Since my cake was a small 4-inch-er sitting on top of a 6-inch cake, I just put three dowels where the heaviest part of the “helmet” would go. This cake did not require a center-bracing dowel.

Storage & Recipe Notes

As always, remember that fondant doesn’t hold up well in the refrigerator or very humid areas. For that reason, culinary experts recommend leaving a fondant-covered cake in a cool, dark place (at room temperature) until serving.

Keep in mind, this means your cake should also be shelf-stable. American and Swiss Meringue Buttercreams are fine stored at room temp for up to three days. Cream cheese frosting needs to stay refrigerated at all times, so don’t choose red velvet for this cake design!

Enjoy Your Firefighter’s Helmet Cake!

I hope you enjoyed this fun cake tutorial! I had a blast creating it, so I hope it can bring some joy to you and your loved ones, as well! Be sure to check out the firefighter’s hose cake tutorial here.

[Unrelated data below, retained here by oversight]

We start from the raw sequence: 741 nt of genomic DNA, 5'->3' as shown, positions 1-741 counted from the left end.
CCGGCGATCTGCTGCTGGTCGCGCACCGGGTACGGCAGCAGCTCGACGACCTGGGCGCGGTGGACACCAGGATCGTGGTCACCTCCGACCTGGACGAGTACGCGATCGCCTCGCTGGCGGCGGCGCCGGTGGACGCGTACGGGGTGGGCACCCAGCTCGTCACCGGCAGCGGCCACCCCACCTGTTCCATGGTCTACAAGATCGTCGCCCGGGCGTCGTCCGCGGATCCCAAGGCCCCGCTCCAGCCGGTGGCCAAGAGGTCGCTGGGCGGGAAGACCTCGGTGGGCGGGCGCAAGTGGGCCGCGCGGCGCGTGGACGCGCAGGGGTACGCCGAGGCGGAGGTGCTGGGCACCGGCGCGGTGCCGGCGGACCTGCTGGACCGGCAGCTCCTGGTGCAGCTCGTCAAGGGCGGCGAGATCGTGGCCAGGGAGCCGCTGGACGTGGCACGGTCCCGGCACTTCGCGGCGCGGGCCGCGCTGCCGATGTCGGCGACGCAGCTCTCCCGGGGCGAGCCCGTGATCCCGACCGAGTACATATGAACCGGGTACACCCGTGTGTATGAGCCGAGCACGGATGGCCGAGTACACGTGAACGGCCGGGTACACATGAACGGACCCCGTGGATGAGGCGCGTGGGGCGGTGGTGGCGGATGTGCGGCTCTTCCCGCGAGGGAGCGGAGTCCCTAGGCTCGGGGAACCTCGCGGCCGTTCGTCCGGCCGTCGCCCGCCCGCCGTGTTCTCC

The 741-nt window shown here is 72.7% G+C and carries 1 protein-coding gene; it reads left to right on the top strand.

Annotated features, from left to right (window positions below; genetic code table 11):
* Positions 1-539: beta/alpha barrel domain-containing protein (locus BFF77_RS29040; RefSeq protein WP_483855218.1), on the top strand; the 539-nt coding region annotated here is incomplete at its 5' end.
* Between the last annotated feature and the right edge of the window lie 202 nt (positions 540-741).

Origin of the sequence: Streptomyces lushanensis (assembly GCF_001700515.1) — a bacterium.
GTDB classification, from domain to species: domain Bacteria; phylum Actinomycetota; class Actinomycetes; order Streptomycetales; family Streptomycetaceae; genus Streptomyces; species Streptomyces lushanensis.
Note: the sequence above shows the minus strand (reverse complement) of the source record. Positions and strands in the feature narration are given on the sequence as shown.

Feel free to connect with me on Instagram to keep in touch, or leave a comment on this post to let me know you enjoyed it! I’m also happy to answer any questions you may have.

You can also subscribe to my email list to be the first to know when my exclusive cupcake guide launches! (Remember, it’s free!) My email subscribers are the first to receive new recipes, baking tips, and decorating tricks, so, if you liked this blog post, enter your email below to find out when the next one like it is published.

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Lexis Rose

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Firefighter's helmet cake made of fondant and buttercream.

  1. Pingback:How To Make A Buttercream Fire Hose Cake — Firefighter's Illusion Cake